More­over ,the CBE added that the Suez Canal re­ceives fell to $4.9bn (against $5.1bn). This came on the back of the fall in the value of Spe­cial Draw­ing Right (SDR) ver­sus the US dol­lar by an av­er­age of 1.9%, not­with­stand­ing the higher net ton­nage of tran­sit­ing ves­sels by 0.8%.

In­vest­ment In­come Bal­ance

In ad­di­tion, the CBE said that in­vest­ment in­come bal­ance ran a deficit of $4.4bn in FY 2016/17, pri­mar­ily be­cause in­vest­ment in­come pay­ments reg­is­tered $4.9bn (64.3% of which were trans­ferred by oil and non-oil for­eign com­pa­nies op­er­at­ing in Egypt) .In con­trast, in­vest­ment in­come re­ceived reg­is­tered a mod­est fig­ure of $497.9m.

Unrequited cur­rent trans­fers in FY 2016/17 inched up by 4.1% to reg­is­ter $17.5bn (ver­sus $16.8bn), be­cause of, mainly, to the in­crease in net pri­vate trans­fers from $16.7bn to $17.3bn, sup­ported by the in­crease in work­ers’ re­mit­tances to $17.5bn (from $17.1bn a year ear­lier).

It is worth not­ing that work­ers’ re­mit­tances in­creased in Novem­ber/June 2016/17 (the pe­riod fol­low­ing the flota­tion of the pound) by $1.4bn to $12.8bn (against $11.4bn in the cor­re­spond­ing pe­riod a year be­fore).

Cap­i­tal and Fi­nan­cial Ac­count

Reg­is­ter­ing a net in­flow of $29bn in FY 2016/17 (against $21.2bn), the cap­i­tal and fi­nan­cial ac­count sig­nalled the grow­ing con­fi­dence in the Egyp­tian econ­omy, es­pe­cially af­ter ini­ti­at­ing the eco­nomic re­forms, mainly the lib­er­al­i­sa­tion of the Egyp­tian pound.

The CBE high­lighted the main de­vel­op­ments in the cap­i­tal and fi­nan­cial ac­count that took place in FY 2016/17, as com­pared to FY 2015/16, which in­cluded the to­tal in­flows of for­eign di­rect in­vest­ments (FDI) in Egypt. This fig­ure rose by 6.5% to $13.3bn (from $12.5bn), while to­tal out­flows recorded $5.4bn against $5.6bn. Ac­cord­ingly, the CBE noted that net in­flows of FDI in Egypt rose to $7.9bn, against $6.9bn, as a di­rect re­sult of the $2.3bn rise in net in­flows for oil sec­tor in­vest­ments, to post $4bn (against $1.7bn).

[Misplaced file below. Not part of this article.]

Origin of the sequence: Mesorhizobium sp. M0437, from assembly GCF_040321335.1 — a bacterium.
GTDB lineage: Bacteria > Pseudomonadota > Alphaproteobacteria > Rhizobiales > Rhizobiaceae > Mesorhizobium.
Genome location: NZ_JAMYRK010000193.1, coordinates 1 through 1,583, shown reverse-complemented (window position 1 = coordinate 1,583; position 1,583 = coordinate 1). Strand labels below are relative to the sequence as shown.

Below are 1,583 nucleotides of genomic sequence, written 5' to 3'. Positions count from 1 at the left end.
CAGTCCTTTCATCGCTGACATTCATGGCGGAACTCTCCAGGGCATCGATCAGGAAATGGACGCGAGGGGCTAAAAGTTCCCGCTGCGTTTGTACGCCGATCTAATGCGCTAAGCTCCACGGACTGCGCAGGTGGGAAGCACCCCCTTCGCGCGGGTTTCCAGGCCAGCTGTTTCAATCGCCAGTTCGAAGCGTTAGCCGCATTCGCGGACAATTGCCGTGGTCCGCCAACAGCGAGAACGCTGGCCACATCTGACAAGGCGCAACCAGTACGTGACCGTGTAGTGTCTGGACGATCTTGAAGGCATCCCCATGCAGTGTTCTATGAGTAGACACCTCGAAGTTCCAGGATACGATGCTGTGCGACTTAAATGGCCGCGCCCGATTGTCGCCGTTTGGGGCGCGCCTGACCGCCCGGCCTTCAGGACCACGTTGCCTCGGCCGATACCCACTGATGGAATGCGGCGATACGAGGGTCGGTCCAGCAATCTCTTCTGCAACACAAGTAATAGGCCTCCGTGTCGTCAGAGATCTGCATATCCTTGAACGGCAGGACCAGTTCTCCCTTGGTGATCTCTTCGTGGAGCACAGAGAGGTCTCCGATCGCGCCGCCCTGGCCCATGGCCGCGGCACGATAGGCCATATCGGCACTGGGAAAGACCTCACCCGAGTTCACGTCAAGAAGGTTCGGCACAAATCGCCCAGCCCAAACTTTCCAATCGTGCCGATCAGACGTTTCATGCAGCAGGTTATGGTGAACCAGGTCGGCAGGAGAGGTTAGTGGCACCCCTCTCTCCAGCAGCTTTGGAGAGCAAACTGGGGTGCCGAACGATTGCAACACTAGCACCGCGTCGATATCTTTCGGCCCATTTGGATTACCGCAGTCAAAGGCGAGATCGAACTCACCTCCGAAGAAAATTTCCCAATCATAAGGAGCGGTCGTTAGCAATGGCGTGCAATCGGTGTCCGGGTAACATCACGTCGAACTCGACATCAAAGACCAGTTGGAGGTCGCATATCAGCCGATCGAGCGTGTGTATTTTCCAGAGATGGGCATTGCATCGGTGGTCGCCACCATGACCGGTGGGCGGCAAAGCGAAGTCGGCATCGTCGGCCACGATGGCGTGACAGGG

The in­vest­ment port­fo­lio in Egypt aug­mented in FY 2016/17 and un­folded, as such, a net in­flow of $16bn (against a net out­flow of $1.3bn). The CBE at­trib­uted to the rise in for­eign­ers’ in­vest­ments in Egyp­tian trea­sury bills, record­ing net pur­chases of $10bn. More­over, the Egyp­tian gov­ern­ment floated bonds in in­ter­na­tional mar­kets, in the pe­riod fol­low­ing the lib­er­al­i­sa­tion of the ex­change rate, where for­eign­ers’ in­vest­ments ac­counted for $6.8bn. In ad­di­tion, for­eign­ers’ in­vest­ments in the Egyp­tian Ex­change (EGX) rose in FY 2016/17 to reg­is­ter net pur­chases of $497.3m (against $157.1m).

Other as­sets and li­a­bil­i­ties re­alised a net out­flow of $2.5bn (against a net in­flow of $8.5bn). This came on the back of the rise in banks’ for­eign as­sets and for­eign cur­rency re­sources im­me­di­ately af­ter the lib­er­al­i­sa­tion of the ex­change rate.

As such, banks’ for­eign as­sets rose by $9.5bn, and their for­eign li­a­bil­i­ties by only $1.4bn.


The CBE stated that the cur­rent ac­count deficit fell by 21.5% to $15.6bn (from $19.8bn in the pre­vi­ous FY)